July 2018
Volume 59, Issue 9
Open Access
ARVO Annual Meeting Abstract  |   July 2018
The acuity and crowding deficits in strabismic amblyopia are stronger in the fovea than the visual periphery
Author Affiliations & Notes
  • Alexandra V Kalpadakis-Smith
    Experimental Psychology, University College London, London, United Kingdom
  • Vijay Tailor
    Experimental Psychology, University College London, London, United Kingdom
    NIHR Biomedical Research Centre, Moorfields Eye Hospital NHS Foundation Trust, London, United Kingdom
  • Annegret H Dahlmann-Noor
    NIHR Biomedical Research Centre, Moorfields Eye Hospital NHS Foundation Trust, London, United Kingdom
  • D Sam Schwarzkopf
    School of Optometry and Vision Science, The University of Auckland, Auckland, New Zealand
    Experimental Psychology, University College London, London, United Kingdom
  • John A Greenwood
    Experimental Psychology, University College London, London, United Kingdom
  • Footnotes
    Commercial Relationships   Alexandra Kalpadakis-Smith, None; Vijay Tailor, None; Annegret Dahlmann-Noor, None; D Sam Schwarzkopf, None; John Greenwood, None
  • Footnotes
    Support  Funded by Moorfields Eye Charity ST1311F
Investigative Ophthalmology & Visual Science July 2018, Vol.59, 5960. doi:https://doi.org/
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      Alexandra V Kalpadakis-Smith, Vijay Tailor, Annegret H Dahlmann-Noor, D Sam Schwarzkopf, John A Greenwood; The acuity and crowding deficits in strabismic amblyopia are stronger in the fovea than the visual periphery. Invest. Ophthalmol. Vis. Sci. 2018;59(9):5960. doi: https://doi.org/.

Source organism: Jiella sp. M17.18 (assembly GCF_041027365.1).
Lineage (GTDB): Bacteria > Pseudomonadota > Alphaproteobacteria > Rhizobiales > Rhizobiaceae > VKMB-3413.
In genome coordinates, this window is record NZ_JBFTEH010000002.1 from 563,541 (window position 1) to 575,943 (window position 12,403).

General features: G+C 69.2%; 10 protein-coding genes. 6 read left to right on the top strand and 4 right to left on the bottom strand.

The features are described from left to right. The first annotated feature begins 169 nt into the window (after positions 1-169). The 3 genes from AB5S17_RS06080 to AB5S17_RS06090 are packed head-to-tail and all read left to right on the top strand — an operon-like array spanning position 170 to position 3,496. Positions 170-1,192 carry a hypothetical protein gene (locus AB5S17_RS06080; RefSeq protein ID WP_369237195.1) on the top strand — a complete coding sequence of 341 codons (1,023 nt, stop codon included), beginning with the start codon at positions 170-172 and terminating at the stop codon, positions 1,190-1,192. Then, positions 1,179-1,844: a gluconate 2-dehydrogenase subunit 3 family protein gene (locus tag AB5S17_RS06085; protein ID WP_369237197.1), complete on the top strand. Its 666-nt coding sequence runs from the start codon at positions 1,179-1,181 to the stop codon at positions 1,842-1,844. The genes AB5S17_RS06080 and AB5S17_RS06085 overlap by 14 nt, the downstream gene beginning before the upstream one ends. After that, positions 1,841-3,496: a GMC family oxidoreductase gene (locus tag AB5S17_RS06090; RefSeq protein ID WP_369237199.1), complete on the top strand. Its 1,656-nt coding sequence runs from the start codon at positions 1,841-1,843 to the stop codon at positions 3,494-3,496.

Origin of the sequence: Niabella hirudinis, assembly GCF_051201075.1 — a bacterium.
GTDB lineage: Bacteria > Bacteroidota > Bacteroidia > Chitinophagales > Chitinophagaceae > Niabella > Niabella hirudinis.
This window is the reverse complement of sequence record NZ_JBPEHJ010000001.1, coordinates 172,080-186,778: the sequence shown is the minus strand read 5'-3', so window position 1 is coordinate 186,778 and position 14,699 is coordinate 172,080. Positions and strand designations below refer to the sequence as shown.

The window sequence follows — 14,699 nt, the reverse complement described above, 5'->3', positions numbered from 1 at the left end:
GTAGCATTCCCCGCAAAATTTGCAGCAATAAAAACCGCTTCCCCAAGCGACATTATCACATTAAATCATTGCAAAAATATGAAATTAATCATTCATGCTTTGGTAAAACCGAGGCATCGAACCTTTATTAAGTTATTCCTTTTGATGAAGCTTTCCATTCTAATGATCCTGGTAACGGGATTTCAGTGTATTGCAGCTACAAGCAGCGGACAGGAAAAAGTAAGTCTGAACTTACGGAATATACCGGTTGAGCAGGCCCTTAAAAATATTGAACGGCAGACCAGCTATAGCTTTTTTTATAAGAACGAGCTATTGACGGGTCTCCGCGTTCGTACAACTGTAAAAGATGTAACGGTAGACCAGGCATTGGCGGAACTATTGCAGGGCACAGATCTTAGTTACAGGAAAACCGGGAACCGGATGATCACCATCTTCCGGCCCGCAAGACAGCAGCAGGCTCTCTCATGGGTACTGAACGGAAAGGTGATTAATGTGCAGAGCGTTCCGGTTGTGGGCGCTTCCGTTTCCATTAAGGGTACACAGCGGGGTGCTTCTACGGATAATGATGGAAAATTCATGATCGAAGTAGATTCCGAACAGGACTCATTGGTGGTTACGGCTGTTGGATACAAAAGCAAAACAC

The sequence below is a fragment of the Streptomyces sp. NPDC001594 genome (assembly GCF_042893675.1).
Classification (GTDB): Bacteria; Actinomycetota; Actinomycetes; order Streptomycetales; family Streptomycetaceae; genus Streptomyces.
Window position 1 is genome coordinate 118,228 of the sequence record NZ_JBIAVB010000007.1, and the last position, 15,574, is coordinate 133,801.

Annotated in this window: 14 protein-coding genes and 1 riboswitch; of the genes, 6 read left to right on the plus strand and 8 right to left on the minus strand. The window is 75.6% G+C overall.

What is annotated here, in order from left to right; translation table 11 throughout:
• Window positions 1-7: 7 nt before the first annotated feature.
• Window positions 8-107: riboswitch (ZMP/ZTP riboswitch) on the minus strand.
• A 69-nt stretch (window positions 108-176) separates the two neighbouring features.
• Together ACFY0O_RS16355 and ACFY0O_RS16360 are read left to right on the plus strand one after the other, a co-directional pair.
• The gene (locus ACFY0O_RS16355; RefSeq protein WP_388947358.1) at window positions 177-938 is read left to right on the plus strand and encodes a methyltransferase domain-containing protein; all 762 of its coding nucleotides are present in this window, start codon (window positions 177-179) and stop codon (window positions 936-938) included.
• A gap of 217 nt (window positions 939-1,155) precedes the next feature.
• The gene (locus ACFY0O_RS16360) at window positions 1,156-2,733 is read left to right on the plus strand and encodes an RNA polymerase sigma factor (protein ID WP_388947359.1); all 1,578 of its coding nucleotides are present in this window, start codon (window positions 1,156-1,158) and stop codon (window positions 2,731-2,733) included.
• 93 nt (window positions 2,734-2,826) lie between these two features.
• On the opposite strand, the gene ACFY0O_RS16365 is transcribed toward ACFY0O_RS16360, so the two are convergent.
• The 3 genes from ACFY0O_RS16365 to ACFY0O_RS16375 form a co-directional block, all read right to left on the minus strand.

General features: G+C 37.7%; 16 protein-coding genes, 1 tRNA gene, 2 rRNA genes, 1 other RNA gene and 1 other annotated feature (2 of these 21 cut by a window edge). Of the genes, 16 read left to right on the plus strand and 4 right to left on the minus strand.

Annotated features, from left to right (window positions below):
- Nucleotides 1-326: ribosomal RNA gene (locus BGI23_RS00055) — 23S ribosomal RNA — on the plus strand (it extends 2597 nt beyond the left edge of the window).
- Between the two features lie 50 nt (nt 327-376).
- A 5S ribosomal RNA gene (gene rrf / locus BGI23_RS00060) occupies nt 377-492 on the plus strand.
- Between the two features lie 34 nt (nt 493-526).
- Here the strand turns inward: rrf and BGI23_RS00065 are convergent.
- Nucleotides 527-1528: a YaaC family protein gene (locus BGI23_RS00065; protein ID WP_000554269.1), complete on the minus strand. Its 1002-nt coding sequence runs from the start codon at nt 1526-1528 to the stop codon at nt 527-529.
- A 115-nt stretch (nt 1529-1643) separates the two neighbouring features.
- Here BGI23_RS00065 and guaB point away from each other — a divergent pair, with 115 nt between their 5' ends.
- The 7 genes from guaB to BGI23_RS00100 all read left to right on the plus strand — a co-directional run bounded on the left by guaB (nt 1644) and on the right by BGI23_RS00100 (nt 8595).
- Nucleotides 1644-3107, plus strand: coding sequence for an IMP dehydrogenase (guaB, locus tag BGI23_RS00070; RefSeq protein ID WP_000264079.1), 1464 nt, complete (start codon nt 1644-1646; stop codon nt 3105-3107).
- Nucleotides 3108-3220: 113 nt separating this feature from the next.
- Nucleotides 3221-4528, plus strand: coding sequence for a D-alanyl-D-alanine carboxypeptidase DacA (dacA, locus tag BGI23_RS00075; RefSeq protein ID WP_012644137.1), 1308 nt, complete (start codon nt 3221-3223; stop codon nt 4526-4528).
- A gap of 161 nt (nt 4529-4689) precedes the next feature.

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      © ARVO (1962-2015); The Authors (2016-present)

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Abstract

Purpose : Amblyopia is characterised by reduced acuity in one eye, despite optical correction. When associated with strabismus, foveal vision is further impaired by crowding. In unaffected vision, crowding is minimal in the fovea but rises in the periphery – an effect attributed to receptive field size increasing with eccentricity. Whether acuity and crowding are further elevated in the amblyopic periphery is unclear. We investigated the peripheral deficit pattern to gain insight into the changes associated with amblyopia across the visual field.

Methods : We tested 8 participants with typical vision (aged 20-44 years) and 8 with strabismic amblyopia (aged 19-43). Participants reported the orientation of a Landolt-C target, either in isolation (acuity) or surrounded by 4 flanker Cs (crowding). Stimuli were presented monocularly in the fovea and periphery (2,4,8,12°), either to the amblyopic eye or to the dominant eye for controls. A modified QUEST procedure was used to measure the minimum gap-size threshold for isolated and crowded targets. Eye movements were recorded to ensure fixation.

Results : Characteristic of amblyopia, acuity thresholds were elevated in the fovea (M=4.3’ ±4.5’ SD) compared to control participants (0.9’ ±0.3’). Amblyopic acuity thresholds were also increased across peripheral vision (e.g. 12° nasal: 14.7’ ±8.5’) compared to controls (7.7’ ±1.9’). Crowded gap-size thresholds were further elevated in the amblyopic fovea (10’ ±10.3’), with controls showing minimal foveal crowding (1.3’ ±0.3’). Crowding was elevated in all eccentric locations in the amblyopic (e.g. 8° temporal: 38.4’ ±9.4’) compared to the control periphery (9.6’ ±6.4’). Although thresholds were elevated across the amblyopic visual field, the greatest deficit was foveal: amblyopic thresholds for acuity and crowding were on average 4.7× and 9× those of controls, respectively. For peripheral acuity, this elevation dropped to 3× controls at 2° and to ×1.8 at 12°. Peripheral crowding dropped even more rapidly to 1.2× at both 2° and 12°.

Conclusions : The greatest elevations in acuity and crowding are found in the fovea. Although these deficits persist in the periphery, their magnitude is reduced, particularly for crowding. Given the potential link between crowding and receptive field size, we are exploring whether this deficit pattern is associated with fMRI measures of population receptive field size.

This is an abstract that was submitted for the 2018 ARVO Annual Meeting, held in Honolulu, Hawaii, April 29 - May 3, 2018.

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